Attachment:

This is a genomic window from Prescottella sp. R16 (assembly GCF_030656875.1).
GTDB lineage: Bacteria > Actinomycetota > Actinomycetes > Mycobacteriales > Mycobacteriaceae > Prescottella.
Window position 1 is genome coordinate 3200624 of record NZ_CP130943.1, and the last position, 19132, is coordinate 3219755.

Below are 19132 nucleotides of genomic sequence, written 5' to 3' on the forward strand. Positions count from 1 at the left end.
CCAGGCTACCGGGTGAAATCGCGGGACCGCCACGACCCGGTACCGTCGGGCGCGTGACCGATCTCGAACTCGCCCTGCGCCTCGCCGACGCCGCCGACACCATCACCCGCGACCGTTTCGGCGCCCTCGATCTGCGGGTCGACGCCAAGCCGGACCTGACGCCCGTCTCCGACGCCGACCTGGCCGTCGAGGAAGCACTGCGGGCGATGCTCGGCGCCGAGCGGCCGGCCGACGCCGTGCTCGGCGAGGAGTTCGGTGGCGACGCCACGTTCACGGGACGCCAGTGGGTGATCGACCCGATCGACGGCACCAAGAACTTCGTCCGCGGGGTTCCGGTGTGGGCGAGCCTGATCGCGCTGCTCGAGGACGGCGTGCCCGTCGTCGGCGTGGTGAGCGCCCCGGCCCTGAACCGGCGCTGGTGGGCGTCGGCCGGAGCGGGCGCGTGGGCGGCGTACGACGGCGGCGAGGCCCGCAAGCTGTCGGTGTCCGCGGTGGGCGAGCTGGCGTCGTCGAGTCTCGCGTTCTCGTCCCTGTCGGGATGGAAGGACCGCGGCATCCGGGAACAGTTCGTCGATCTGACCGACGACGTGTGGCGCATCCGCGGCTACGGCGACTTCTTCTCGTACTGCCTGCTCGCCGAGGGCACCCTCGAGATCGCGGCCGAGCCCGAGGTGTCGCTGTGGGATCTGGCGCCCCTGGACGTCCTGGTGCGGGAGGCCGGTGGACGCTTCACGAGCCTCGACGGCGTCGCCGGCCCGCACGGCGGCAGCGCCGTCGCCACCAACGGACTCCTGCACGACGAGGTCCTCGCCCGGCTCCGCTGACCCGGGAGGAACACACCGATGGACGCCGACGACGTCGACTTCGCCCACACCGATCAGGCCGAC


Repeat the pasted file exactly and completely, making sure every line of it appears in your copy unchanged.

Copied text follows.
This is a genomic window from Prescottella sp. R16 (assembly GCF_030656875.1).
GTDB lineage: Bacteria > Actinomycetota > Actinomycetes > Mycobacteriales > Mycobacteriaceae > Prescottella.
Window position 1 is genome coordinate 3200624 of record NZ_CP130943.1, and the last position, 19132, is coordinate 3219755.

Below are 19132 nucleotides of genomic sequence, written 5' to 3' on the forward strand. Positions count from 1 at the left end.
CCAGGCTACCGGGTGAAATCGCGGGACCGCCACGACCCGGTACCGTCGGGCGCGTGACCGATCTCGAACTCGCCCTGCGCCTCGCCGACGCCGCCGACACCATCACCCGCGACCGTTTCGGCGCCCTCGATCTGCGGGTCGACGCCAAGCCGGACCTGACGCCCGTCTCCGACGCCGACCTGGCCGTCGAGGAAGCACTGCGGGCGATGCTCGGCGCCGAGCGGCCGGCCGACGCCGTGCTCGGCGAGGAGTTCGGTGGCGACGCCACGTTCACGGGACGCCAGTGGGTGATCGACCCGATCGACGGCACCAAGAACTTCGTCCGCGGGGTTCCGGTGTGGGCGAGCCTGATCGCGCTGCTCGAGGACGGCGTGCCCGTCGTCGGCGTGGTGAGCGCCCCGGCCCTGAACCGGCGCTGGTGGGCGTCGGCCGGAGCGGGCGCGTGGGCGGCGTACGACGGCGGCGAGGCCCGCAAGCTGTCGGTGTCCGCGGTGGGCGAGCTGGCGTCGTCGAGTCTCGCGTTCTCGTCCCTGTCGGGATGGAAGGACCGCGGCATCCGGGAACAGTTCGTCGATCTGACCGACGACGTGTGGCGCATCCGCGGCTACGGCGACTTCTTCTCGTACTGCCTGCTCGCCGAGGGCACCCTCGAGATCGCGGCCGAGCCCGAGGTGTCGCTGTGGGATCTGGCGCCCCTGGACGTCCTGGTGCGGGAGGCCGGTGGACGCTTCACGAGCCTCGACGGCGTCGCCGGCCCGCACGGCGGCAGCGCCGTCGCCACCAACGGACTCCTGCACGACGAGGTCCTCGCCCGGCTCCGCTGACCCGGGAGGAACACACCGATGGACGCCGACGACGTCGACTTCGCCCACACCGATCAGGCCGAC